The Life compartment is made from carbon-fiber reinforced plastic (CFRP), which is said to be as strong as steel but 50 percent lighter. The Drive units are built from aluminum, which BMW says is about 30 percent lighter than steel. On top of those units, traditional plastic is used for the actual body panels. The i8 weighs just 3256 pounds, and because the two drive units are at opposite ends of the vehicle, the i8 has a perfect 50:50 weight balance.
The even weight distribution and multi-link suspension design should conspire to make the i8 handle as well as BMW claims. The front suspension even has special geometry designed to reduce torque steer from the electric motor. The front brake calipers will likely be made from aluminum to cut weight, as regenerative braking and low weight reduce the need for enormous friction brakes. Even though its tires will be relatively narrow for a sports car, BMW engineers assure us the i8 will have "enough" grip for sporty cornering and braking.
To help keep aerodynamic drag as low as possible, the bottom of the i8 is completely flat. Special cut-outs called AirCurtains in the front fascia direct air around the front wheels to reduce turbulence, while the rear decklid and blue rear diffuser are designed to further improve aerodynamic efficiency. Air flows through the Stream Flow channel and under the "floating" taillights, which apparently helps aerodynamics. BMW wouldn't talk about a specific drag coefficient for the i8, but said the number would be "record breaking."
BMW elected a driver-focused look for the i8's interior, with a big shift lever sprouting from the center console and flat-screen gauges directly in front of the driver. Occupants sit low in the car, with the hump created by the battery pack running down the middle of the cabin. The i8 is officially a 2+2, so although it has seating for four, the rear seats are extremely cramped. The trunk holds just 5.3 cubic feet of cargo, the same as a Mazda MX-5 roadster.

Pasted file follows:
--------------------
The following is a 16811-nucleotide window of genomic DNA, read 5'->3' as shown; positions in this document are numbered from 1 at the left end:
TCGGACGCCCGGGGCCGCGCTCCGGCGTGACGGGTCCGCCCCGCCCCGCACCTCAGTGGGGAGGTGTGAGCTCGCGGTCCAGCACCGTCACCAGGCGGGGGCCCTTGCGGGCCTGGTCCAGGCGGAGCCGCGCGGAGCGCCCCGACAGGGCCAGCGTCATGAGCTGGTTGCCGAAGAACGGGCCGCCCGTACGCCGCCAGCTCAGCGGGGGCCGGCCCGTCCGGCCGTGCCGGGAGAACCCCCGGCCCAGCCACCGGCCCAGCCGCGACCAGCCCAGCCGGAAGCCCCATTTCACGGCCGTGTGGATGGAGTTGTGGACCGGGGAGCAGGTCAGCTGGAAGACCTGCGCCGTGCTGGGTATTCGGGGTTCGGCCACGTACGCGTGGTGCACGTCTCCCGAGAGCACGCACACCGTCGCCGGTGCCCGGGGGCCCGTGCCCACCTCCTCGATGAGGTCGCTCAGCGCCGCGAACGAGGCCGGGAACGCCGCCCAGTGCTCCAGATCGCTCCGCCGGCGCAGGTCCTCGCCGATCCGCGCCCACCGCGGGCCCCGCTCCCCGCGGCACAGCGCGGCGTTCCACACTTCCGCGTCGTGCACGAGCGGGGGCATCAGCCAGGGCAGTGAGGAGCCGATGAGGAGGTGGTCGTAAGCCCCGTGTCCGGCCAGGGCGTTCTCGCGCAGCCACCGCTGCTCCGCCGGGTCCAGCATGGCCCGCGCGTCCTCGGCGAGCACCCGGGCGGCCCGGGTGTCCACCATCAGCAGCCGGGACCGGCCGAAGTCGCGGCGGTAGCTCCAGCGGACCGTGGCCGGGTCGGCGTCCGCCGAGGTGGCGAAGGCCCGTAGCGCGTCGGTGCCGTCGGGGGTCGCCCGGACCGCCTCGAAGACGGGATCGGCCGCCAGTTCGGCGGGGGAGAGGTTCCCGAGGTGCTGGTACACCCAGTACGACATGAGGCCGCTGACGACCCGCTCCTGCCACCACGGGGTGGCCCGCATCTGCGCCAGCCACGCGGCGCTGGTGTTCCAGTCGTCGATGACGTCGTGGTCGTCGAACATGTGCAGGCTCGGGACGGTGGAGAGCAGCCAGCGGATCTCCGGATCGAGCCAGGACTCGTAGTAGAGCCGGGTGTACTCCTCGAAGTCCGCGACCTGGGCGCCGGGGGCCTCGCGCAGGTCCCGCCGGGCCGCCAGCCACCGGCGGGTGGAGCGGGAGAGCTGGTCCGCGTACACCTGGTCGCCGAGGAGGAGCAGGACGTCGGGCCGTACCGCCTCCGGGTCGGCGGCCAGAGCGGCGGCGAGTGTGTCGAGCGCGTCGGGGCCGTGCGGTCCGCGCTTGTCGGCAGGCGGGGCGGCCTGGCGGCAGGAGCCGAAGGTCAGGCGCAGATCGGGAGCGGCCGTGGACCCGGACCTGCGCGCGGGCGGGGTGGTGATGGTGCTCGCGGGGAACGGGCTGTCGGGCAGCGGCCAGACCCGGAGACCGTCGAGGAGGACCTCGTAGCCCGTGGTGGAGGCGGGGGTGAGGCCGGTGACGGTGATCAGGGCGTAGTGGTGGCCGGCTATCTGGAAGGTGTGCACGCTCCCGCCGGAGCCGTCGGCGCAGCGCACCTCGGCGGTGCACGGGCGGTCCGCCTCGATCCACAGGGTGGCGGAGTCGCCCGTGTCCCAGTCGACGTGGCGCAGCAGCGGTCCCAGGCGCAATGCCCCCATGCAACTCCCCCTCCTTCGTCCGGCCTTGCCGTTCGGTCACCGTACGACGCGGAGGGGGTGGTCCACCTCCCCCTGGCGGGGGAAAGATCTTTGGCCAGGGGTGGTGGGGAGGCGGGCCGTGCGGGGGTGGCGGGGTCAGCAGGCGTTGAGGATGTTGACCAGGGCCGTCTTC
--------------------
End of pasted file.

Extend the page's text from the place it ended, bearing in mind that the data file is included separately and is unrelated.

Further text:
The center console is also home to the BMW's iDrive controller, parking-brake button, and engine start/stop button. Two 8.8-inch touch-screen displays present information on everything from the radio and navigation systems, to battery charge and electric range. The interior is finished in a mix of Porcelain White plastics, Stream Blue accent trim, and Mocha Brown leather.
There are two special driving modes available in the i8: ECO PRO adjusts the accelerator sensitivity and climate control to improve efficiency, turning the gauges and illuminate blue in the process. Sport mode, as the name suggests, is meant for enthusiastic driving and brings a large, orange-lit digital speedometer to the forefront of the displays.
To keep energy efficiency as high as possible, the i8's navigation system will pre-determine which powertrains to use for different parts of the journey. It might run the gasoline engine on the highway, for instance, then switch to electric power for the final few miles of a trip.
The Future Might Arrive in 2013
The numbers sound like the perfect convergence of performance and eco-mindedness: 0 to 62 mph in 4.6 seconds, 155 mph, and 87 mpg. That assumes that BMW actually builds the car as seen here. The i8 is still a concept car at this point, and its styling will undoubtedly change before it goes on sale in 2013. We also have yet to hear a definite price tag. BMW says the car will return a profit, so given how much technology and materials research went into the i8, it's a fair bet the car will be expensive. We had previously heard the i8 could cost as much as [euro]120,000 (about $171,000).
The BMW i8 will debut publicly at the Frankfurt Motor Show in September, and should go on sale by the end of 2013.